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WMI Scripting Overview

Speech Server 2007

This content is no longer actively maintained. It is provided as is, for anyone who may still be using these technologies, with no warranties or claims of accuracy with regard to the most recent product version or service release.

Windows Management Instrumentation (WMI) is a standardized programming interface that manages computers, servers, and networks. Applications and scripts can use WMI to gain access to information about almost any Windows resource, on the local computer or a remote computer. Although the following information focuses on WMI scripting, you can use the Speech Server Administrator console to administer Speech Server. Each tool is appropriate for specific tasks.

  • Use the Speech Server Administrator console for simple system tasks, such as starting or stopping a server computer, and to make configuration changes for settings that are exposed in the Administrator console.
  • Use WMI scripts for more complex tasks, such as saving and loading configuration settings across multiple servers, stopping and restarting multiple servers, and triggering an action when a server shuts down. For examples of how to use WMI scripting with Speech Server, see WMI Scripting with Speech Server.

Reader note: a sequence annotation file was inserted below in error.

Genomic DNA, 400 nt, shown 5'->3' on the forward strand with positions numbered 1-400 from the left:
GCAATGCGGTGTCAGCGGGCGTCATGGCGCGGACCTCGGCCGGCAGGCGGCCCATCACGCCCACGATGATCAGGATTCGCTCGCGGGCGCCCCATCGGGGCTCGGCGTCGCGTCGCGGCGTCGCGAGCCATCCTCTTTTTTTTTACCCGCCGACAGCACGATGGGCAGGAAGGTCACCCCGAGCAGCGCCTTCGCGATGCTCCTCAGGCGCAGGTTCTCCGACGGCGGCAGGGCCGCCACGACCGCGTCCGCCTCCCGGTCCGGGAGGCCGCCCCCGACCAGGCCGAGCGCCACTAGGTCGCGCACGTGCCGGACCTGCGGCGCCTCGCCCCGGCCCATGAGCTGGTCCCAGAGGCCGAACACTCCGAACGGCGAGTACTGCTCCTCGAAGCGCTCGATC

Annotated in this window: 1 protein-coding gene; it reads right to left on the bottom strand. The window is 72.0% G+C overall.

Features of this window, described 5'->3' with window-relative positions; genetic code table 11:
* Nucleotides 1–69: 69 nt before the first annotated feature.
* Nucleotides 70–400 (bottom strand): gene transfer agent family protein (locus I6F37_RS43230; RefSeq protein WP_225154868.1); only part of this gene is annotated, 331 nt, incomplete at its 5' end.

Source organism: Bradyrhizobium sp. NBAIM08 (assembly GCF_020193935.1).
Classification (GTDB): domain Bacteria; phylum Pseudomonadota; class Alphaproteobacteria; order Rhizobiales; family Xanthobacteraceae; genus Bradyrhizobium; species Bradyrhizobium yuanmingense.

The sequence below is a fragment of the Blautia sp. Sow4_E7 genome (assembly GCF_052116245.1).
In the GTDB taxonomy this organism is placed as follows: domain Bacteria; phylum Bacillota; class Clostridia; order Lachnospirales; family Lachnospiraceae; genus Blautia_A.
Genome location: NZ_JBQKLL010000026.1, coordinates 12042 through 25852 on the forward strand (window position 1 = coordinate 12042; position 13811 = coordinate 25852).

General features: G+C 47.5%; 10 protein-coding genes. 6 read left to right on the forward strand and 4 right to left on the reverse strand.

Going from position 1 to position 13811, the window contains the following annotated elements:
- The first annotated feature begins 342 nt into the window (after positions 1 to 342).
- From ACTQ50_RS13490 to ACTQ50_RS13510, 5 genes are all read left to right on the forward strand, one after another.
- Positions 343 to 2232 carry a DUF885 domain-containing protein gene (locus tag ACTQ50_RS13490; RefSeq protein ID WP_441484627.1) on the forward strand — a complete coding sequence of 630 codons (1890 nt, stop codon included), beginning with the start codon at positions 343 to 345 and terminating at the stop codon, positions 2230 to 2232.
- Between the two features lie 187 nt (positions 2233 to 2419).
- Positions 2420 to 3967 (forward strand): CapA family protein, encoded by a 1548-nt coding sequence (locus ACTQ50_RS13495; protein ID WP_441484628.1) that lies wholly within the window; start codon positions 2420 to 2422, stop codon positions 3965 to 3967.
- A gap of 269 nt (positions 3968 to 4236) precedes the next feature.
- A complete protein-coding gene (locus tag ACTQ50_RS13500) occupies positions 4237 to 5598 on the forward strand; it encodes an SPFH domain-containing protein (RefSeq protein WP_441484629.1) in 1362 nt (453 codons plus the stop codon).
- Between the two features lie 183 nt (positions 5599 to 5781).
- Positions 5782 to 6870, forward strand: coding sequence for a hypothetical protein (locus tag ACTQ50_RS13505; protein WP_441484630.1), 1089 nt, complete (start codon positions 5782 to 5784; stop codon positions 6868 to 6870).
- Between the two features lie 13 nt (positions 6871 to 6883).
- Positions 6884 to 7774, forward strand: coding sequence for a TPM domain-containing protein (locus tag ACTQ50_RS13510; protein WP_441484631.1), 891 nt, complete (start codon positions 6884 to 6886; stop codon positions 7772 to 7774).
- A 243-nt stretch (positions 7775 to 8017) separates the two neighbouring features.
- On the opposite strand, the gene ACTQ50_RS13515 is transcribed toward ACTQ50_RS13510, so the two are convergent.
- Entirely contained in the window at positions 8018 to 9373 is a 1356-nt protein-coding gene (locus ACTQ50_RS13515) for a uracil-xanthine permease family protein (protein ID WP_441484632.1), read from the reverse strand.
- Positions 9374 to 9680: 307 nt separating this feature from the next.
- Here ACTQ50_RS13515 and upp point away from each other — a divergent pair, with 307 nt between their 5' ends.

WMI was originally released as an add-on component with Microsoft Windows??NT 4.0 Service Pack 4. It is now built into Microsoft Windows XP and the Windows Server 2003 family of operating systems. WMI originated from the Web-based Enterprise Management (WBEM) initiative and the Common Information Model (CIM) adopted by the Distributed Management Task Force (DMTF). WMI includes the managed objects that are defined by CIM as well as extensions to the CIM model for additional information available from the Windows platform. WMI uses a single consistent, standards-based, extensible and object-oriented interface, which makes Speech Server extremely manageable.

WMI is organized into three layers:

  • The lowest level contains the Windows resource that is managed by WMI. This is the Managed System in the following illustration. In this case, the managed system is Speech Server.
  • The middle layer contains the WMI infrastructure, which has three parts:
    • A custom provider, replacing the default Win32 provider. The provider extracts management information from Speech Server and maps it into WMI object classes. This is the Provider in the following illustration.
    • The CIM object manager, which provides services like query processing and security.
    • The CIM Repository, which provides namespaces.
  • The top layer contains consumers of WMI data, which are management tools such as Microsoft Management Console (MMC), applications such as Microsoft Systems Management Server (SMS), or scripts. This is the Management Application in the following illustration.

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